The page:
May 17, 2020

Outsourcing leader Infosys faces visa misuse probe

Supply Chain
Supply Chain Problems
Outsourcing
Outsourcin
Freddie Pierce
2 min
Outsourcing giant Infosys is facing an expanded U.S. federal investigation on alleged visa misuse
Infosys just cant find a way to stay out of the headlines. The Indian outsourcing giant was accused by employee Jack Palmer in Alabama of misusing a vi...

Infosys just can’t find a way to stay out of the headlines.

The Indian outsourcing giant was accused by employee Jack Palmer in Alabama of misusing a visa program to bring Indian employees to the U.S. to work in February.

Now, the sharks are really starting to circle around Infosys.

Two other Infosys managers in the United States have blown the whistle on the outsourcing company and submitted reports to the federal government. This week, it was revealed that the company is facing an expanded federal investigation into the matter of visa misuse.

Infosys denied all of Palmer’s claims, according to papers filed in the lawsuit, and asked a judge to send the case to arbitration. The outsourcing company said it was committed to “absolute compliance” with regards to American visa requirements in a statement.

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 “Infosys is a large and rapidly growing company,” the statement said. “We have made changes over time to certain of our policies relating to the business visa program and we may continue to make improvements in those policies and controls.”

Infosys and Wipro, another huge Indian outsourcing company, have been pressing for longer-term visas called H-1B that allow foreign outsourcing companies to bring in highly skilled foreign workers into America.

With unemployment rates in America remaining high, most U.S. lawmakers have backed off supporting the H-1B visas, citing that American jobs are at risk.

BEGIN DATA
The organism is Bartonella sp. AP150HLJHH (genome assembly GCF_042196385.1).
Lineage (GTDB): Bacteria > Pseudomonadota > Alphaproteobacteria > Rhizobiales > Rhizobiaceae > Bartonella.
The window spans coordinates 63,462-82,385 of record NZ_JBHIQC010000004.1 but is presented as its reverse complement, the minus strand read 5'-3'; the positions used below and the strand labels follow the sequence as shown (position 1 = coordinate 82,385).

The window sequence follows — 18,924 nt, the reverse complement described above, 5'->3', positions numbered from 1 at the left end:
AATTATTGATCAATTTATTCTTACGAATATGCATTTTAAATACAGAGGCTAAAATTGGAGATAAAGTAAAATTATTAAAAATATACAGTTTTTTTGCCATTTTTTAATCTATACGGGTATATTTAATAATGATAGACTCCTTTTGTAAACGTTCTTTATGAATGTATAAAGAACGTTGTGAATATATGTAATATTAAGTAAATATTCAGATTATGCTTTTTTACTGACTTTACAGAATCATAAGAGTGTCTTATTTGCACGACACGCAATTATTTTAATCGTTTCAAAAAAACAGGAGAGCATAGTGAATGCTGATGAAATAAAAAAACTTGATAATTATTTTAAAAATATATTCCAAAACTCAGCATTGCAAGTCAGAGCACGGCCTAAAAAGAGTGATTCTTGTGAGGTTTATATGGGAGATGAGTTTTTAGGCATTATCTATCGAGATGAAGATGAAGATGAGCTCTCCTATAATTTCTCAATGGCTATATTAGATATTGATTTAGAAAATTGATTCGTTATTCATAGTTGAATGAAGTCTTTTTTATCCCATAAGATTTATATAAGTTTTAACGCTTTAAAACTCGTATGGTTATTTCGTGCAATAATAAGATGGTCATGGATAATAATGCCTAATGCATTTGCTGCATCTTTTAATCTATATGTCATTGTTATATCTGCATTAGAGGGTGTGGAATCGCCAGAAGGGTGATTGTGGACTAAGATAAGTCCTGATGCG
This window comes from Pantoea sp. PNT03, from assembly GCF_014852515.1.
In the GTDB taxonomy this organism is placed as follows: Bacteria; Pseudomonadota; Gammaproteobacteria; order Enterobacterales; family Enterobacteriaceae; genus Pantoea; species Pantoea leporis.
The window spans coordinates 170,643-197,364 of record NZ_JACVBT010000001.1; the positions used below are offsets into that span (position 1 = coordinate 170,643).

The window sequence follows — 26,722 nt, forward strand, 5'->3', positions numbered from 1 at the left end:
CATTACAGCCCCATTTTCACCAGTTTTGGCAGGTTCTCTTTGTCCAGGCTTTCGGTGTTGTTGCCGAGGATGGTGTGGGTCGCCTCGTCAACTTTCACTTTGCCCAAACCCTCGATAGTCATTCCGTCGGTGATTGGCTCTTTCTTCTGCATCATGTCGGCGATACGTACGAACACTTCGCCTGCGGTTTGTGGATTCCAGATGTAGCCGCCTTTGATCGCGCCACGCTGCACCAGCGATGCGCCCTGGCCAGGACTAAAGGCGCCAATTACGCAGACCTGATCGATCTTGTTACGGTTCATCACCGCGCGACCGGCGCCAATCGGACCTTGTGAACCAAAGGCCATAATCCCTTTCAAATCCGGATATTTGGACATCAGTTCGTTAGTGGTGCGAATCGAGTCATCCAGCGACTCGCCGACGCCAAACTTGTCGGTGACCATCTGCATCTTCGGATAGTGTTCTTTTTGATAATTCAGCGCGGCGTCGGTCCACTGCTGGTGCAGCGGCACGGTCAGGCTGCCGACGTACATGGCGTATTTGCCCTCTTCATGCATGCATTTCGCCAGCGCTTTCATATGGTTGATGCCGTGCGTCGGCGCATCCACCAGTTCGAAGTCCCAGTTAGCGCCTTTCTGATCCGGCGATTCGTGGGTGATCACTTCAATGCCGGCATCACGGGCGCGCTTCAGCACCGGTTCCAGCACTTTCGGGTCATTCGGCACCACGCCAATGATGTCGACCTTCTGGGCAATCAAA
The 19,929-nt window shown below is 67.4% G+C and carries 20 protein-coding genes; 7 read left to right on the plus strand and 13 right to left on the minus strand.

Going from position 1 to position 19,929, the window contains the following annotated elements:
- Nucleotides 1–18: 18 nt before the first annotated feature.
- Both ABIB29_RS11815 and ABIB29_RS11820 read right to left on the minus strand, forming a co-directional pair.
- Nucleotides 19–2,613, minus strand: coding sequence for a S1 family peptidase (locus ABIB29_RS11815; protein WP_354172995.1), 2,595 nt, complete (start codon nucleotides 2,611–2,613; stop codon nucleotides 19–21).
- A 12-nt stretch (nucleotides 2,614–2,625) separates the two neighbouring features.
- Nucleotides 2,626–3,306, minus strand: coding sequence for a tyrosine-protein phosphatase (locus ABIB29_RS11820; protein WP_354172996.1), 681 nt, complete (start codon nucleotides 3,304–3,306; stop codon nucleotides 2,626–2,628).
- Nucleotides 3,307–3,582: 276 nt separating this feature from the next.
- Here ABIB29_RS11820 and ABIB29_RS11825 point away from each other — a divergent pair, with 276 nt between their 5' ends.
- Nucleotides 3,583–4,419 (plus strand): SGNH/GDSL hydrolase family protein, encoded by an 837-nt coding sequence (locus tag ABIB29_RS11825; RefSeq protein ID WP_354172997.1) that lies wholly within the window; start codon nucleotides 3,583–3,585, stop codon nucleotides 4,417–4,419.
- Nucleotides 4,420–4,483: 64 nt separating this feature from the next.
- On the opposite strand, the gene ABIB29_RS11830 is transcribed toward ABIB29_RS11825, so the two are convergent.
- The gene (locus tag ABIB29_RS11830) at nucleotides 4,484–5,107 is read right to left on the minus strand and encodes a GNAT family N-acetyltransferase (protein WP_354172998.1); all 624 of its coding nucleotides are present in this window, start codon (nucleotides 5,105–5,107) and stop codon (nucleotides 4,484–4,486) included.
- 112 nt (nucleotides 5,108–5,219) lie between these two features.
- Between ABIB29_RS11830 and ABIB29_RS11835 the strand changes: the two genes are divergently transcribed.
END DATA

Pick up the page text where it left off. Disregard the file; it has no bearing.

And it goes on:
Infosys employs over 130,000 people all over the world, with thousands of low-cost Indian workers employed in the United States.

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Jun 21, 2021

Pandora and IBM digitise jewellery supply chain

supplychain
IBM
Pandora
omnichannel
2 min
Jewellery retailer Pandora teamed with IBM to streamline supply chains as sales of hand-finished jewellery doubled across ecommerce platforms

Pandora has overhauled its global supply chain in partnership with IBM amid an ecommerce sales boom for its hand-finished jewellery. 

The company found international success offering customisable charm bracelets and other personalised jewellery though its chain of bricks and mortar retail destinations. But in 2020, as the COVID-19 outbreak forced physical stores to close, Pandora strengthened its omnichannel operations and doubled online sales. 

A focus on customer experience included deploying IBM’s Sterling Order Management, increasing supply chain resiliency and safeguarding against disruption across the global value chain.

Pandora leverages IBM Sterling Order Management as the backbone it its omnichannel fulfilment, with Salesforce Commerce Cloud powering its ecommerce. Greater automation across its channels has boosted the jeweller’s sustainability credentials, IBM said, streamlining processes for more efficient delivery. It has also given in-store staff and virtual customer service representatives superior end-to-end visibility to better meet consumer needs. 

Jim Cruickshank, VP of Digital Development & Retail Technology, Pandora, said the digital transformation journey has brought “digital and store technology closer together and closer to the customer”, highlighting how important the customer journey remains, even during unprecedented disruption. 

"Our mission is about creating a personal experience and we've instituted massive platform changes with IBM Sterling and Salesforce to enable new digital-first capabilities that are much more individualised, localised and connected across channels and markets,” he added. 

 

Pandora’s pivot to digital 

The pandemic forced the doors closed at most of Pandora’s 2,700 retail locations. To remain competitive, it pivoted to online retail. Virtual queuing for stores and virtual product trials via augmented reality (AR) technology went someway to emulating the in-store experience and retail theatre that is the brand’s hallmark. Meanwhile digital investments in supply chain efficiency was central to delivering on consumer demand. 

“Consumer behaviour has significantly shifted and will continue to evolve with businesses needing to quickly adapt to new preferences and needs,” said Kareem Yusuf, General Manager, AI Applications and Blockchain, IBM. “To address this shift, leading retailers like Pandora rely on innovation to increase their business agility by enabling and scaling sustainable supply chain operations using AI and cloud.”

Yusuf said Pandora’s success was indicative of how to remain competitive by “finding new ways to create differentiated customer experiences that protect their enterprises from disruptions to help mitigate risk and accelerate growth”. 
 

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